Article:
VACA MUERTA RISING: Forces Favoring Shale Development are Aligned in Argentina, for Now

Source: Diego Levit, YPF.
Sand runs out of the hands of Ruben Urrigola, operations coordinator for YPF’s sand plant, who holds one of the many jobs created by the push to develop the Vaca Muerta.

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It is easy to fixate on what it will take to extract huge volumes of oil and gas from the nearly impermeable rock within the Vaca Muerta.

But in terms of the future of the huge Argentine unconventional formation, “the aboveground risk is far more important in the pace of development,” said Robert Lewis, a senior research analyst covering Latin America upstream for IHS Markit.

Scaling up this unconventional play will require spending billions of dollars a year and support from government policies that promote a stable investment climate, the ability to move money and goods in and out of the country, affordable deals with labor unions, and improved infrastructure.

For now, government policies are aligned with development. Since he was elected president in 2016, Mauricio Macri has delivered on a promise to push domestic energy growth with market-based policies reducing regulation and labor costs and encouraging international investment. Much needed infrastructure improvements have been promised, particularly efficient rail service from the coast to the oil play in the western side of the country near the border with Chile.

Macri’s economic program got a vote of confidence this fall when his party gained seats in congressional elections, solidifying his position through the end of this decade.

For YPF to reach its goal to increase unconventional production 150% by 2022 it needs continued “favorable investment conditions,” said Pablo Bizzotto, exploration head for YPF, adding “the new government is working hard on this.”

Commitment Required

For the past 2 years, Joseph Sites, the president and chief executive officer for Allied-Horizontal Wireline Services, has been living with the complications of getting into the oil services business. In that time, the US wireline company has managed to bring in two wireline trucks, get all the permits and supplies needed, and hire and train Argentine workers.

“It’s more complicated than just opening a base in the Haynesville,” Sites said, adding, “It takes a real commitment and there is a lot of uncertainty.”

Based on history, government support of oil development by big oil companies in Argentina is not a given. A short item about YPF in Wikipedia lists a dizzying series of changes in company and government energy policies over the past century.

It the past year, news partnerships have pushed development work in the Vaca Muerta beyond its starting point in the southeast quarter. Source: YPF.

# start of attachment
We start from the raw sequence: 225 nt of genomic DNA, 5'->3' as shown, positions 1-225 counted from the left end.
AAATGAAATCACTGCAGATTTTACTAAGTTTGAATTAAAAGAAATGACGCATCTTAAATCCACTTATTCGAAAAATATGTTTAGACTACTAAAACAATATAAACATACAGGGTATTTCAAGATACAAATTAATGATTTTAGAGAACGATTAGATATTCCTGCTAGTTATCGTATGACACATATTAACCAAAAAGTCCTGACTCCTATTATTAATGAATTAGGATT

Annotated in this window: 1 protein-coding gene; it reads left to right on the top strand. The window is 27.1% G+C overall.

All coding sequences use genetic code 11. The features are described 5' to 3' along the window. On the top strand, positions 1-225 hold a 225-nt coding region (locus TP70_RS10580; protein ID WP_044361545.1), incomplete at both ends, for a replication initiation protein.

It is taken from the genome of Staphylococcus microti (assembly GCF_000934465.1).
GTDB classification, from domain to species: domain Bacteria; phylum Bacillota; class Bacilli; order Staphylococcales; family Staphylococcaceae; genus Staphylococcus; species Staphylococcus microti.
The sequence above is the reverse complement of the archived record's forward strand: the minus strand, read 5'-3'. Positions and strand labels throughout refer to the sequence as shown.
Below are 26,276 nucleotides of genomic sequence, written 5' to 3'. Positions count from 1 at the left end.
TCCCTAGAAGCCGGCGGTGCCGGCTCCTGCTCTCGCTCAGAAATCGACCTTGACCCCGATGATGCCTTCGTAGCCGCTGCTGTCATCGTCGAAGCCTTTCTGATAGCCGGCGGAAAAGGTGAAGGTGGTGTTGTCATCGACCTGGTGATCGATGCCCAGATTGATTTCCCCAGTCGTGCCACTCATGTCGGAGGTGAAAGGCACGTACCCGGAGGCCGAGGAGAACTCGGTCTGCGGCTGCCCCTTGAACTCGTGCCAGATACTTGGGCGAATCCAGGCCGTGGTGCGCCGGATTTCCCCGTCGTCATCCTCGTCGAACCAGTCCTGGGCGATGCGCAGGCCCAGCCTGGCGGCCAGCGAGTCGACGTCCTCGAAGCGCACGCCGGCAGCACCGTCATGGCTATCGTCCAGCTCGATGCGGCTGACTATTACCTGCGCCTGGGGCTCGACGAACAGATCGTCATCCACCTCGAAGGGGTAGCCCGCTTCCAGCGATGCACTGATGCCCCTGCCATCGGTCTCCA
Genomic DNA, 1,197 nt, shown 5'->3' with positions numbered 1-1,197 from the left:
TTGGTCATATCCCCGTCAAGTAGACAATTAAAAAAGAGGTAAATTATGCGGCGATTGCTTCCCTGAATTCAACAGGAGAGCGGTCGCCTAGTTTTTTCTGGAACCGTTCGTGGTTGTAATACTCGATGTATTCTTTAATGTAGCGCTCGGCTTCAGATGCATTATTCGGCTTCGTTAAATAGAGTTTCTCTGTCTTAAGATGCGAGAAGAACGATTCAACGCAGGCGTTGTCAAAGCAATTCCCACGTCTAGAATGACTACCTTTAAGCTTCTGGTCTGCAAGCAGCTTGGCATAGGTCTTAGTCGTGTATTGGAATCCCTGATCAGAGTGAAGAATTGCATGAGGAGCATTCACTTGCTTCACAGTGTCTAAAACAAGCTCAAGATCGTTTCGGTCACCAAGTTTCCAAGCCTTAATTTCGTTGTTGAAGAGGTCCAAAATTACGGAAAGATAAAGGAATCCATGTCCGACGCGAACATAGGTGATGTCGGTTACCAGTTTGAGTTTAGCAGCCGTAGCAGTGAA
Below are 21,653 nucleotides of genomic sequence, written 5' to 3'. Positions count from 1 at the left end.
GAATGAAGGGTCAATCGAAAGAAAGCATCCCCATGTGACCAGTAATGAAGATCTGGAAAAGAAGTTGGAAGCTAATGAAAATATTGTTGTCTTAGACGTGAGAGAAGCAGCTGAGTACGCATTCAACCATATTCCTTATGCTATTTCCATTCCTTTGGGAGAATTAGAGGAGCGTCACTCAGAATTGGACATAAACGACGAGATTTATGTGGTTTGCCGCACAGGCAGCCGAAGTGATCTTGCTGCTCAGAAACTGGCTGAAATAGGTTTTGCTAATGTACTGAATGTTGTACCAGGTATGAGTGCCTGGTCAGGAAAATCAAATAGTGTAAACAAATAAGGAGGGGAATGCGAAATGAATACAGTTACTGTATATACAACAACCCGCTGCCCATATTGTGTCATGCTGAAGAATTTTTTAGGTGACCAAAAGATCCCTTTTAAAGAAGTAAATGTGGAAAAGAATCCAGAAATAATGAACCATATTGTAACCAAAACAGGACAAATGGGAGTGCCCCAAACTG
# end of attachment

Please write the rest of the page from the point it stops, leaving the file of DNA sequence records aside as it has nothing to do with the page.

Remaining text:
YPF’s unconventional program was born in 2011 at a time when oil and gas production in Argentina was in decline. The problem was that government policies in place then did not support the international investment needed to develop the remaining conventional oil and gas resources, which come with challenges from low-quality reservoir rock on shore to deepwater plays offshore.

“Historically, Argentina’s energy sector policies prompted an imbalance of energy supply and demand by limiting the industry’s attractiveness to private investors, restraining the profits of domestic producers, and shielding consumers from rising prices,” said the US Energy Information Administration in its survey of international shale plays.

Things have changed since then. In 2014, the government of Argentina renationalized YPF, which had been owned by Repsol. The Spanish oil company focused on finding and developing resources in more familiar plays for international oil companies, such as the Gulf of Mexico, rather than pioneering new frontiers like the Vaca Muerta.

The government retained a 51% interest in YPF, with the balance publicly traded, and it refocused its exploration and production effort on Argentina. The government badly needed lower-cost domestic production to replace the liquefied natural gas imports it has used to meet growing demand from consumers paying a price that does not cover the cost of imports.

To encourage gas exploration, the government offered the country’s oil producers $7.50/Mcf for gas from unconventional and tight formations. As a result production rose a bit in 2014—after years of declines dating back to 2008—and the growth rate has risen since. In addition to working on the Vaca Muerta, Argentine producers have been adding production from tight gas formations, which do not require as much effort as developing ultratight rock.

While the business climate for energy companies has improved, there is work to be done. “The country lacks a reliable railroad network” needed to expedite imports of equipment and supplies, said Jorge Rivera, senior country manager, Argentina, for Halliburton.

Still the falling price of production per barrel sets the stage for growth in the Vaca Muerta. Sites sees little change in the drilling rigs working in 2018 while new blocks are being explored, but said the number could double in 2019.

The process will stretch past 2020 when a new president could be in charge and global energy markets could look totally different. The mood now is upbeat as exploration spreads, but those involved recognize that the future is hardly certain.

There are so many groups that must cooperate for a play like the Vaca Muerta to work—oil companies, government leaders, unions, service companies, investors, and the people of Argentina. “A lot of people have to hold hands and get together and make it happen,” Sites said.

VACA MUERTA RISING: Forces Favoring Shale Development are Aligned in Argentina, for Now

Stephen Rassenfoss, JPT Emerging Technology Senior Editor

01 February 2018

Volume: 70 | Issue: 2

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